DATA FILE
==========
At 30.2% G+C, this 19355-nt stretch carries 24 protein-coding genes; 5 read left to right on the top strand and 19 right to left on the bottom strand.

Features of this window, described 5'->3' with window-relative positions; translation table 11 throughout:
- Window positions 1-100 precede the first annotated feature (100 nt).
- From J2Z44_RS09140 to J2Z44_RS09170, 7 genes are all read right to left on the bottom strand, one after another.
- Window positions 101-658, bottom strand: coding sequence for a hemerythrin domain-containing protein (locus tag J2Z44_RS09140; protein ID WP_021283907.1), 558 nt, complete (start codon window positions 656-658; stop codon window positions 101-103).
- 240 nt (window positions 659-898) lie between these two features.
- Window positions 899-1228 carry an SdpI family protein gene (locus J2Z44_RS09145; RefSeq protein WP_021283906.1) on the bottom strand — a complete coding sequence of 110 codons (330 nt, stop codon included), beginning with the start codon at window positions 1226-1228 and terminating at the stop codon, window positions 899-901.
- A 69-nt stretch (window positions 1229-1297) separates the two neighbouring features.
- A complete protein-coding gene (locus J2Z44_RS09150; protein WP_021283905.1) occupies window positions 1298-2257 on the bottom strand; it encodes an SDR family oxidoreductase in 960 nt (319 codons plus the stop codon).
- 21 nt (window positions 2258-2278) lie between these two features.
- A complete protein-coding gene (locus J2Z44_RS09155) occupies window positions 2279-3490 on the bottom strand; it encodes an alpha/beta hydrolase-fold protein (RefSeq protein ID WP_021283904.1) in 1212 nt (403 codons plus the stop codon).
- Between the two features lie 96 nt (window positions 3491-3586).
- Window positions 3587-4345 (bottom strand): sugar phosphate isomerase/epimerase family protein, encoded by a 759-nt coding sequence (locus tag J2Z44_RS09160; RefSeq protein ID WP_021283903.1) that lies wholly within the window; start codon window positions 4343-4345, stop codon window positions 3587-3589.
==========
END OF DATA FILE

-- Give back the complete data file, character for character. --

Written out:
At 30.2% G+C, this 19355-nt stretch carries 24 protein-coding genes; 5 read left to right on the top strand and 19 right to left on the bottom strand.

Features of this window, described 5'->3' with window-relative positions; translation table 11 throughout:
- Window positions 1-100 precede the first annotated feature (100 nt).
- From J2Z44_RS09140 to J2Z44_RS09170, 7 genes are all read right to left on the bottom strand, one after another.
- Window positions 101-658, bottom strand: coding sequence for a hemerythrin domain-containing protein (locus tag J2Z44_RS09140; protein ID WP_021283907.1), 558 nt, complete (start codon window positions 656-658; stop codon window positions 101-103).
- 240 nt (window positions 659-898) lie between these two features.
- Window positions 899-1228 carry an SdpI family protein gene (locus J2Z44_RS09145; RefSeq protein WP_021283906.1) on the bottom strand — a complete coding sequence of 110 codons (330 nt, stop codon included), beginning with the start codon at window positions 1226-1228 and terminating at the stop codon, window positions 899-901.
- A 69-nt stretch (window positions 1229-1297) separates the two neighbouring features.
- A complete protein-coding gene (locus J2Z44_RS09150; protein WP_021283905.1) occupies window positions 1298-2257 on the bottom strand; it encodes an SDR family oxidoreductase in 960 nt (319 codons plus the stop codon).
- 21 nt (window positions 2258-2278) lie between these two features.
- A complete protein-coding gene (locus J2Z44_RS09155) occupies window positions 2279-3490 on the bottom strand; it encodes an alpha/beta hydrolase-fold protein (RefSeq protein ID WP_021283904.1) in 1212 nt (403 codons plus the stop codon).
- Between the two features lie 96 nt (window positions 3491-3586).
- Window positions 3587-4345 (bottom strand): sugar phosphate isomerase/epimerase family protein, encoded by a 759-nt coding sequence (locus tag J2Z44_RS09160; RefSeq protein ID WP_021283903.1) that lies wholly within the window; start codon window positions 4343-4345, stop codon window positions 3587-3589.